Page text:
# Solving Equation with Fractional Exponents

In the final solution to calculus problem I'm struggling to solve the following equation for x:

$(1-x)^{5/2}-(5/3)(1-x)^{3/2}=-1/3$

Further, while I hope I'm just having a "brain glitch", if anyone can suggest where I might be weak algebraically in failing to solve this on my own, I would appreciate any advice/suggestions.

Thanks.

(Note: I already know the answer via my wonderful calculator, but I do not like relying on it unnecessarily.)

• For this type of problem, you won't get rational values of $x$. Let $u = (1 - x)^{1/2}$. Then, we have $u^5 - 5/3 \cdot u^3 = -1/3$, which is $3u^5 - 5u^3 + 1 = 0$. Then, $u$ is irrational because there are no rational roots that work. Try to use Rational Root Theorem, and you see that no rational roots exist. – NasuSama Mar 8 '14 at 1:40
• The equation can be solved numerically. It is possible that there was a glitch in the calculation that led to this equation, for it is common when making up probems to set up numbers so that roots are "nice." – André Nicolas Mar 8 '14 at 1:44
• Thank you all for the assistance! This problem is presumably one of the more challenging, higher-numbered problems in the exercise set I was attempting covering aspects of integration. I am relieved to know that it is genuinely a tricky problem and that I wasn't just missing something obvious. After all, that final equation at a glance appears much simpler than the initial problem! – juanproya Mar 8 '14 at 16:23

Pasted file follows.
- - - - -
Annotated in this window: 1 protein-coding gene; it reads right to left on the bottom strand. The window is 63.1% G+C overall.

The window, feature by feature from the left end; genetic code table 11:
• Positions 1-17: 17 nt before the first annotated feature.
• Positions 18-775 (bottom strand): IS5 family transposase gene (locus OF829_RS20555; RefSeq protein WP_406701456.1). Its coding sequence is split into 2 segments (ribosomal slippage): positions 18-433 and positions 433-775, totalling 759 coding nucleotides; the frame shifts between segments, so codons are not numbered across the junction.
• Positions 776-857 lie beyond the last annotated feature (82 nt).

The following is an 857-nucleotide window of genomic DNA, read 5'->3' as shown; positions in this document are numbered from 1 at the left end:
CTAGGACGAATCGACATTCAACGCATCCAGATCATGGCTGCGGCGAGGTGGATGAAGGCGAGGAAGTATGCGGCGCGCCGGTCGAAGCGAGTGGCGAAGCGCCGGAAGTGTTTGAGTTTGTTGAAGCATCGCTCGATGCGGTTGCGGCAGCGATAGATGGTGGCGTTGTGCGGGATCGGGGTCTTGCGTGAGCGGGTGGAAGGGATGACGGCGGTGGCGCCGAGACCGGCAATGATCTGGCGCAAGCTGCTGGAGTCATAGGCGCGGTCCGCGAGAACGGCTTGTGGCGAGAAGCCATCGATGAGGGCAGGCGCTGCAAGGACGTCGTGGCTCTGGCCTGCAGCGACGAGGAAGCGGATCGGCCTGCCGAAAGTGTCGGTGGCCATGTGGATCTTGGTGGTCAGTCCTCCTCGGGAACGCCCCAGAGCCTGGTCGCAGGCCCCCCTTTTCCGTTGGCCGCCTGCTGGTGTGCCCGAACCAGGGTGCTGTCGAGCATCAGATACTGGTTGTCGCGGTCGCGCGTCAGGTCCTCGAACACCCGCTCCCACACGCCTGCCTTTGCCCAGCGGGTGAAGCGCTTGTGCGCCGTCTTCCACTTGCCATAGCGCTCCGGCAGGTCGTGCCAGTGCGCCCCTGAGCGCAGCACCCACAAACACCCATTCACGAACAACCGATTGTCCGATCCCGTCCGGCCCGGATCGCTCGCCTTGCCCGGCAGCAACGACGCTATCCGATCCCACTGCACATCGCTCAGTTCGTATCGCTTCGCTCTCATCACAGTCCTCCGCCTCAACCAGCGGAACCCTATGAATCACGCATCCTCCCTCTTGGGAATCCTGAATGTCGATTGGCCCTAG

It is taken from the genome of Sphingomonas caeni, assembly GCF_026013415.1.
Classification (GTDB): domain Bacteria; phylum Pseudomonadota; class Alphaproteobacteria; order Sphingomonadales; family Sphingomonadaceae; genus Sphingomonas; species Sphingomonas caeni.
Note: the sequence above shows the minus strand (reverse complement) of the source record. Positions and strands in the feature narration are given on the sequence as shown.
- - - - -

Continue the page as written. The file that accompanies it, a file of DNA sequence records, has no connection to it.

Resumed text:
By inspection, you could notice that, if $$f(x)=(1-x)^{5/2}-(5/3)(1-x)^{3/2}+1/3$$ $f(-1)=\frac{1}{3}+\frac{2 \sqrt{2}}{3}$ which is positive, $f(0)=-\frac{1}{3}$ which is negative and $f(1)=\frac{1}{3}$ which is positive. Then, the equation shows at least two roots, one between $-1$ and $0$, and another one between $0$ and $+1$. You could even go further and notice that the roots are close to $-\frac{1}{2}$ and $\frac{1}{2}$ since $f(-\frac{1}{2})=\frac{1}{24} \left(8-3 \sqrt{6}\right)=0.0271471$ and $f(\frac{1}{2})=\frac{1}{24} \left(8-7 \sqrt{2}\right)=-0.0791456$.
I'd suggest writing $y = (1-x)^{1/2}$. Then you get $3y^5 -5y^3 +3 = 0$. Still not easy, but a vast improvement. You can solve for $y$, but I think you'll have to do this with numerical methods. Then you can get $x$.